The challenges of couple counselling

Simon Milton - Professional Officer

Private practice psychologists are often tempted to offer couple therapy to appease referrers and potential clients despite having little or no training in the area. Unfortunately, as more psychologists are drawn to meeting this demand, the number of complaints received by Council has also increased. Psychologists need to be aware that couple therapy poses a number of significant professional and ethical challenges.

Before providing any psychological service to a couple, the psychologist should ask themselves, “Am I competent?” The provision of couple therapy is complex and is not simply individual therapy with multiple clients. Issues commonly raised include violence, abuse, sexual problems, custodial disputes, betrayal and separation. Sessions can be emotionally intense, often escalating quickly with participants yelling and threatening each other and, on occasion, the therapist. Psychologists must be able to effectively manage the emotions in the room, as well as the dynamic between the couple, the dynamic between the psychologist and the couple, and the dynamic between the psychologist and each participant. To be truly effective in such settings requires specialist training and supervised experience.

Couple therapy raises significant informed consent issues. At the beginning of treatment, the psychologist needs to establish whether they will work with each participant individually. If so, the psychologist should gain informed consent regarding whether information obtained in individual sessions will be shared during subsequent couple sessions. Psychologists need to be aware of the significant therapeutic complexities of such arrangements, as well as the ethical issues raised. For example, one participant may reveal in an individual session that he or she is having an affair. The impact on the therapeutic alliance between the psychologist and the other participant can be terminal if the psychologist’s knowledge and non-disclosure of the affair is subsequently revealed. Gaining and documenting informed consent can effectively manage the couple’s expectations of therapy and reduce the potential for misunderstandings and feelings of betrayal that lead to complaints being made.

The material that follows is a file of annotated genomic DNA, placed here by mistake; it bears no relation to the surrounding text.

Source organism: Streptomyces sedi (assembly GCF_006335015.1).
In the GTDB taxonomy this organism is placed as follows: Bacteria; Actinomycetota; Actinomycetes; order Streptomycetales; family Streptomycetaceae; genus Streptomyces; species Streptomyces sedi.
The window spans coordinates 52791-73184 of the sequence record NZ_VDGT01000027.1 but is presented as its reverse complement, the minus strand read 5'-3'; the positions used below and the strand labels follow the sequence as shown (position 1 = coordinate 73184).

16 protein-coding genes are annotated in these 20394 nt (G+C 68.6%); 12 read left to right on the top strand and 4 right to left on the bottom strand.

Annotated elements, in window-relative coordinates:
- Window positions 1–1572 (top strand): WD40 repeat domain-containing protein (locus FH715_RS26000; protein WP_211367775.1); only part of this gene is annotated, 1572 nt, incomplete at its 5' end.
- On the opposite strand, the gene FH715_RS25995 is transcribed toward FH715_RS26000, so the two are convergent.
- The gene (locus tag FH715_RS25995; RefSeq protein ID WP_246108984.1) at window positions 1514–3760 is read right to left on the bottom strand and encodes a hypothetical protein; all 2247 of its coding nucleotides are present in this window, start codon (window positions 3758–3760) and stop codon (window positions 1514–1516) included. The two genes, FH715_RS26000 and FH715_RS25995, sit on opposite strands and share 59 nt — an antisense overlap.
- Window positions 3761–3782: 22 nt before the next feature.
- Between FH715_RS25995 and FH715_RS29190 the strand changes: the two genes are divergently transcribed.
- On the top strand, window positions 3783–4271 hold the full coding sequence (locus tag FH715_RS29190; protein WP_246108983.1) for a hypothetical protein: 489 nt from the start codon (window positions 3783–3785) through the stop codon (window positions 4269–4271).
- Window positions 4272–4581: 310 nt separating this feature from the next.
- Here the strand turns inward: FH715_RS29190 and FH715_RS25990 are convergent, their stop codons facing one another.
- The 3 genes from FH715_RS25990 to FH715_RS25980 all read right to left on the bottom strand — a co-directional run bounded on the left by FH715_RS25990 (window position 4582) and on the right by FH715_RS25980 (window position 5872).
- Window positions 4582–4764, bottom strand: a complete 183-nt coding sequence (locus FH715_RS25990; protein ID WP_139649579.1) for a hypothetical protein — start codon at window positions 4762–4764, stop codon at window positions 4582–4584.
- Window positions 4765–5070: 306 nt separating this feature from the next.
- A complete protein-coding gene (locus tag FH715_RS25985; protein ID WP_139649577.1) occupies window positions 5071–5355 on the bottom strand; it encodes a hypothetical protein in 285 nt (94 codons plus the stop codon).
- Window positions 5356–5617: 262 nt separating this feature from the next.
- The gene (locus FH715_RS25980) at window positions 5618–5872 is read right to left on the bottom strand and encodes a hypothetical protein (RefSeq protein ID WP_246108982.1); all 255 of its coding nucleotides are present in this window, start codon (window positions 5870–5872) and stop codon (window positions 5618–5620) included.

Psychologists should also document who can legally consent to the release of information. Assuming both members of the couple are adults, both participants’ signatures are needed in order to release information gathered during the couple therapy sessions. This is especially pertinent if one participant seeks a report from the psychologist when legal proceedings are instigated.

Psychologists should also be aware of arrangements that may unintentionally produce perceptions of bias. For example, it is not uncommon that on presenting for individual therapy, a client’s relationship is identified as a significant factor and that couple therapy is indicated. The client’s partner may then feel coerced into attending couple therapy with the client’s psychologist despite perceiving that the psychologist is already better engaged with the client and is therefore biased. Similarly, when a relationship ends after couple counselling, the decision to continue to work with one participant needs to be carefully considered. The ex-partner may perceive that the psychologist had colluded with their ongoing client to end the relationship. Further, should the decision be made to resume couple counselling, the perception of bias towards the ongoing client may be difficult to overcome.

The scientist-practitioner model is at the core of our profession and it extends to couple therapy. Providing evidence-based interventions in which you have been thoroughly trained combined with regular supervision will help to ensure safe and effective practice and positive outcomes for couples.